It was not possible to answer all the questions during the webinar, so we tried to cover all your additional questions here:
A: Biological products include a wide range of products such as vaccines, blood and blood components, allergenics, somatic cells, gene therapy, tissues, and recombinant therapeutic proteins. Biologics can be composed of sugars, proteins, or nucleic acids or complex combinations of these substances, or may be living entities such as cells and tissues.
Q: Remote interpretation is great, but what about when reception is not good, or when patient is a child, or the background noise cannot be controlled?
A: The remote interpreter can make a big difference when these technical and noise difficulties pop up. The provider and patient are already stressed, so a calm and reassuring interpreter can guide all parties to keep going, speak slowly and clearly, check for understanding.
The interpreter can encourage the provider to call again if the signal cuts out, if that problem is affecting the language system that day.
The interpreter should identify specific noise problems and make suggestions on how to shield the equipment, place it closer to the patient, or move the patient gurney down the hallway. A few feet can make a big difference to microphone pickup.
In tough noise situations use a corded set of two earbuds and separate the cord so that the provider and patient each has one earbud. Cords are 4 feet long, so by separating the cord, there can be about 7 feet of distance between patient and provider. Wipe down earbuds between use.
If using a phone interpreter rather than video, a great solution is to use the provider phone and the patient personal phone and have the phone interpreter service conference in the patient phone. Then both the provider and patient can hold their phones up their ears and hear more clearly.
Q: Is there a preferred platform for interpreters to use for remote interpreting due to connectivity and/or conferencing capabilities? Ex. Zoom vs WebEx vs 3rd Party?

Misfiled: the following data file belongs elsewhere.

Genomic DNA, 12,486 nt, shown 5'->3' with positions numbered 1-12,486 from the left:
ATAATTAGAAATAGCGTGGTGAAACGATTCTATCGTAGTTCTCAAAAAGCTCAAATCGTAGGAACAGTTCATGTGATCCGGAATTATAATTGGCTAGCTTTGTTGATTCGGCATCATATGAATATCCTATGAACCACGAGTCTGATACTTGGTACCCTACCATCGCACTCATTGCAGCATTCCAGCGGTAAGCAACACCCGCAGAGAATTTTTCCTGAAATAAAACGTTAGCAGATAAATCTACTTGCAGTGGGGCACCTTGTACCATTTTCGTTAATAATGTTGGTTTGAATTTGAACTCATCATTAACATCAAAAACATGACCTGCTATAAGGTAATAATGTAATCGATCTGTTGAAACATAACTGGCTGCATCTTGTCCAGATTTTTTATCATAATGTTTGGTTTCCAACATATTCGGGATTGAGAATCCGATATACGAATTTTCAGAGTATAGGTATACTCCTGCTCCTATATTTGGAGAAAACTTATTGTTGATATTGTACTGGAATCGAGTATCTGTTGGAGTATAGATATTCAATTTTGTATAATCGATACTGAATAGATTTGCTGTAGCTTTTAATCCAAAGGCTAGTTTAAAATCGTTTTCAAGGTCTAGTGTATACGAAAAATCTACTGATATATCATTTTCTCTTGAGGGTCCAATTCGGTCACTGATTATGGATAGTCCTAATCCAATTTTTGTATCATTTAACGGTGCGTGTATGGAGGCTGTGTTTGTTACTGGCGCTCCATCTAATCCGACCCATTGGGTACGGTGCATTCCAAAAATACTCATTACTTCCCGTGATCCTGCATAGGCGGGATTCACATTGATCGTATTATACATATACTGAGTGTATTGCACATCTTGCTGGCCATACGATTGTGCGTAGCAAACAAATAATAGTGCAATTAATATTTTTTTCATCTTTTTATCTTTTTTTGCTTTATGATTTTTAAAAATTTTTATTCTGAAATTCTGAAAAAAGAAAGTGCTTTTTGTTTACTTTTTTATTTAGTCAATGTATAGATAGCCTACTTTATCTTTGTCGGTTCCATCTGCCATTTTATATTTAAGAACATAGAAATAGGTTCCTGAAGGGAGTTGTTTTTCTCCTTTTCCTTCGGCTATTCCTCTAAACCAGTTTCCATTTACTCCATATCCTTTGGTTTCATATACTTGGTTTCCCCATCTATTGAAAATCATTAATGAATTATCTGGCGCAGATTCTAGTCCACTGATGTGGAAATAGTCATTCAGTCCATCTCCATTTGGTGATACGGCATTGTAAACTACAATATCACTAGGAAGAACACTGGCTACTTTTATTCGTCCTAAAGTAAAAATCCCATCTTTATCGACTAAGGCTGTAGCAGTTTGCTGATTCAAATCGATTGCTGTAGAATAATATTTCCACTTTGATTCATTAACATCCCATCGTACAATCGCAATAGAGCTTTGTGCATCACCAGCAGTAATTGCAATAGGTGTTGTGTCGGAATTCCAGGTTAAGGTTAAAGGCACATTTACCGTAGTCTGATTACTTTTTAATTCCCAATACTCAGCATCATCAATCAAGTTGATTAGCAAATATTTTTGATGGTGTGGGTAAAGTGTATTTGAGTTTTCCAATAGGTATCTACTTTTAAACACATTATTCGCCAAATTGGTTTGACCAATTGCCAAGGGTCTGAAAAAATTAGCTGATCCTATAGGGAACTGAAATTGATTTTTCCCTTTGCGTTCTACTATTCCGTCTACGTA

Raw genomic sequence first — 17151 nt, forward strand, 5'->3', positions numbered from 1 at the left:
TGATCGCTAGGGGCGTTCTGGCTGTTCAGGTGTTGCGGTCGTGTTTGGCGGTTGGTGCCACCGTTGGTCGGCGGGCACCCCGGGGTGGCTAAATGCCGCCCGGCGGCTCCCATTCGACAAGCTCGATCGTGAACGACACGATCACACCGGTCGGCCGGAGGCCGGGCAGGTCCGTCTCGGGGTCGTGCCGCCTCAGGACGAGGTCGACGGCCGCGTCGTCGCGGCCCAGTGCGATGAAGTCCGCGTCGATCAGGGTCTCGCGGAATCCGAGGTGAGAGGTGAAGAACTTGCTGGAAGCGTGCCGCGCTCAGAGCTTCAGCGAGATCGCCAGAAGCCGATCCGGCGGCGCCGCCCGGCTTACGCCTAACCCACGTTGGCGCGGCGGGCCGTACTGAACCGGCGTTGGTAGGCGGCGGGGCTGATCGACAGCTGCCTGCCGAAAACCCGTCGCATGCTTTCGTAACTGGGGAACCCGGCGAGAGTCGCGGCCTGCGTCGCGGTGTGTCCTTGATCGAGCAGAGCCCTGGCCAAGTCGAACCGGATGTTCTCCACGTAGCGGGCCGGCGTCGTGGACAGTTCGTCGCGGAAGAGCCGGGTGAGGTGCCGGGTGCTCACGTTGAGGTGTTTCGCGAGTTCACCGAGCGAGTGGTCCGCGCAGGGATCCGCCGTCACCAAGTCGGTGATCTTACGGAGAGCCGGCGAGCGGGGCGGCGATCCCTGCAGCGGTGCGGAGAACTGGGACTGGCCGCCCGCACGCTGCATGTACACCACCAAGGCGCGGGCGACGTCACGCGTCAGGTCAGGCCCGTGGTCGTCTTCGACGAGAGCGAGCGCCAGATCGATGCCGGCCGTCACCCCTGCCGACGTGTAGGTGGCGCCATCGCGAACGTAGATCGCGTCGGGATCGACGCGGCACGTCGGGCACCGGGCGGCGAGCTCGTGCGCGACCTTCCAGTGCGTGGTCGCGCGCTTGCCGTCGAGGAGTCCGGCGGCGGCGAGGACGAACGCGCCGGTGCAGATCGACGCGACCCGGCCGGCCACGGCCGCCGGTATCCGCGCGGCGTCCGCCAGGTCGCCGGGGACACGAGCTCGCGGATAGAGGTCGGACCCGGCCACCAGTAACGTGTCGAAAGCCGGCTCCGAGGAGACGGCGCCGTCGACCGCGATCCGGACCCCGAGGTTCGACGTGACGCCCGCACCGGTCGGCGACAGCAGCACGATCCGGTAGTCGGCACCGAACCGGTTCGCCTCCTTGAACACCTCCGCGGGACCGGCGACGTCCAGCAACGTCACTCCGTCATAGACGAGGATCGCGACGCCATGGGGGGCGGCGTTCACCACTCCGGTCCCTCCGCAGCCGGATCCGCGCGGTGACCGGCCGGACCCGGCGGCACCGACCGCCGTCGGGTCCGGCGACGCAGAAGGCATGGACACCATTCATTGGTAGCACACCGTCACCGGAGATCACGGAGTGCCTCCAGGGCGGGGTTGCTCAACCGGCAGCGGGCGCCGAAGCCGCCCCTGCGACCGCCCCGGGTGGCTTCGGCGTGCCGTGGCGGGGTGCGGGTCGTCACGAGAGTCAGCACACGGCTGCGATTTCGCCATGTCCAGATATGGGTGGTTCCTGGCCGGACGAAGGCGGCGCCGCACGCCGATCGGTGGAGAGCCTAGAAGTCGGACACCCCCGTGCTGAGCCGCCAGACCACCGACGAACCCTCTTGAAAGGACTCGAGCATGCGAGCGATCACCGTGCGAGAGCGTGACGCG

A: Choice of platform is usually strictly controlled by the IT department in the organization, due to contracting rules, taking into consideration quality of connection and encryption for HIPAA protection. If providers are choosing their own platform, quality of signal should govern the choice, with this caveat.
HIPAA protection is not guaranteed for most ad hoc conferencing platforms, so use these guidelines to guard patient privacy: the interpreter should state to the provider at the beginning that the patient name and the name of the location of the encounter are not be mentioned during the conversation.
Q: My follow-up question would be, how should court and conference interpreters adapt our practice? In terms of wearing masks and social distancing, how can we best protect ourselves in a crowded court room, or on the stand with a witness/defendant?
A: Guidance for wearing masks is maturing as we speak. We are now advised to wear homemade simple cloth masks everywhere, to protect those around us from our droplets rather than to protect ourselves.
An interpreter in court is in a tough situation unless she is in a booth, because normally the interpreter speaks quietly into the ear of the client as well as out loud to the court. Wearing a mask necessitates speaking in a louder and slower voice to the court. Using an interpreter microphone with earphones for the client would avoid physical proximity. The court or deposing lawyer should otherwise be providing guidance for all members of the encounter.